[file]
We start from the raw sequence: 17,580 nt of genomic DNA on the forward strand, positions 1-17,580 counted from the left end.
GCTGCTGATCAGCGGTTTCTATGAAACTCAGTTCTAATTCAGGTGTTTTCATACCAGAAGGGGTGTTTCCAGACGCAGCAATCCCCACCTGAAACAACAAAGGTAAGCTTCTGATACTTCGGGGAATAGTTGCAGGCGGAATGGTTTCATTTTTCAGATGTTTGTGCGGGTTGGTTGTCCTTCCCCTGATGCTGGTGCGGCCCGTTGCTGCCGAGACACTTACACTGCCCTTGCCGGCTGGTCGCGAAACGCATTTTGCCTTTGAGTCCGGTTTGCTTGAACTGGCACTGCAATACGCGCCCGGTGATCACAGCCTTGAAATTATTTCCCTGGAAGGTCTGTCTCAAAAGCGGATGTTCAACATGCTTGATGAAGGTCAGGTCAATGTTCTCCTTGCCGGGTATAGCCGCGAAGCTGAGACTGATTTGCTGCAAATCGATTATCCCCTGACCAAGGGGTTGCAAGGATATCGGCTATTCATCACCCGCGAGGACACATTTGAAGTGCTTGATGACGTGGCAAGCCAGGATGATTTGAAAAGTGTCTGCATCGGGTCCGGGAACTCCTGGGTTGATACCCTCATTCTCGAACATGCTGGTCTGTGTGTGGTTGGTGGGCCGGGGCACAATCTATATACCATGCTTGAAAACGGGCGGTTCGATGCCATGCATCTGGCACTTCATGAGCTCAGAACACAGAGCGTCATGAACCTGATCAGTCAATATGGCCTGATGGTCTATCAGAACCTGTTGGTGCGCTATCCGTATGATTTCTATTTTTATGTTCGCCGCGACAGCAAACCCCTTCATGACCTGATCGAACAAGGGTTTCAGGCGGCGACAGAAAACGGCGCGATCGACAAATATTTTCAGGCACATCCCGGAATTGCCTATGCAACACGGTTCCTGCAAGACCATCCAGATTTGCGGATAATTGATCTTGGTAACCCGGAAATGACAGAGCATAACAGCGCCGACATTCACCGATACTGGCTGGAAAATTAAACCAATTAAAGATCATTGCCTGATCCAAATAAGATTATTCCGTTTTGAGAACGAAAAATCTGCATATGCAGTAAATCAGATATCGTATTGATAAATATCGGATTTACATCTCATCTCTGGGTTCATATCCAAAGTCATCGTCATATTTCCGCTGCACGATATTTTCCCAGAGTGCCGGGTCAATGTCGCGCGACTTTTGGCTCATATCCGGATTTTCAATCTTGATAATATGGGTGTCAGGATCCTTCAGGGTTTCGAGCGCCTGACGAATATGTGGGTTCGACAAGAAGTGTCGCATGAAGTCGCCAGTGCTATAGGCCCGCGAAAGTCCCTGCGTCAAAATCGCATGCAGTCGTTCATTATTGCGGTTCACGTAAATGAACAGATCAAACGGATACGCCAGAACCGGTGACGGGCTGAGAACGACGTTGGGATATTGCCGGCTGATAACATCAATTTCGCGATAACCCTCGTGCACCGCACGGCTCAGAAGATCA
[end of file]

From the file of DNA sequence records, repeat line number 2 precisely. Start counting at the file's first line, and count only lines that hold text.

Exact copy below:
GCTGCTGATCAGCGGTTTCTATGAAACTCAGTTCTAATTCAGGTGTTTTCATACCAGAAGGGGTGTTTCCAGACGCAGCAATCCCCACCTGAAACAACAAAGGTAAGCTTCTGATACTTCGGGGAATAGTTGCAGGCGGAATGGTTTCATTTTTCAGATGTTTGTGCGGGTTGGTTGTCCTTCCCCTGATGCTGGTGCGGCCCGTTGCTGCCGAGACACTTACACTGCCCTTGCCGGCTGGTCGCGAAACGCATTTTGCCTTTGAGTCCGGTTTGCTTGAACTGGCACTGCAATACGCGCCCGGTGATCACAGCCTTGAAATTATTTCCCTGGAAGGTCTGTCTCAAAAGCGGATGTTCAACATGCTTGATGAAGGTCAGGTCAATGTTCTCCTTGCCGGGTATAGCCGCGAAGCTGAGACTGATTTGCTGCAAATCGATTATCCCCTGACCAAGGGGTTGCAAGGATATCGGCTATTCATCACCCGCGAGGACACATTTGAAGTGCTTGATGACGTGGCAAGCCAGGATGATTTGAAAAGTGTCTGCATCGGGTCCGGGAACTCCTGGGTTGATACCCTCATTCTCGAACATGCTGGTCTGTGTGTGGTTGGTGGGCCGGGGCACAATCTATATACCATGCTTGAAAACGGGCGGTTCGATGCCATGCATCTGGCACTTCATGAGCTCAGAACACAGAGCGTCATGAACCTGATCAGTCAATATGGCCTGATGGTCTATCAGAACCTGTTGGTGCGCTATCCGTATGATTTCTATTTTTATGTTCGCCGCGACAGCAAACCCCTTCATGACCTGATCGAACAAGGGTTTCAGGCGGCGACAGAAAACGGCGCGATCGACAAATATTTTCAGGCACATCCCGGAATTGCCTATGCAACACGGTTCCTGCAAGACCATCCAGATTTGCGGATAATTGATCTTGGTAACCCGGAAATGACAGAGCATAACAGCGCCGACATTCACCGATACTGGCTGGAAAATTAAACCAATTAAAGATCATTGCCTGATCCAAATAAGATTATTCCGTTTTGAGAACGAAAAATCTGCATATGCAGTAAATCAGATATCGTATTGATAAATATCGGATTTACATCTCATCTCTGGGTTCATATCCAAAGTCATCGTCATATTTCCGCTGCACGATATTTTCCCAGAGTGCCGGGTCAATGTCGCGCGACTTTTGGCTCATATCCGGATTTTCAATCTTGATAATATGGGTGTCAGGATCCTTCAGGGTTTCGAGCGCCTGACGAATATGTGGGTTCGACAAGAAGTGTCGCATGAAGTCGCCAGTGCTATAGGCCCGCGAAAGTCCCTGCGTCAAAATCGCATGCAGTCGTTCATTATTGCGGTTCACGTAAATGAACAGATCAAACGGATACGCCAGAACCGGTGACGGGCTGAGAACGACGTTGGGATATTGCCGGCTGATAACATCAATTTCGCGATAACCCTCGTGCACCGCACGGCTCAGAAGATCA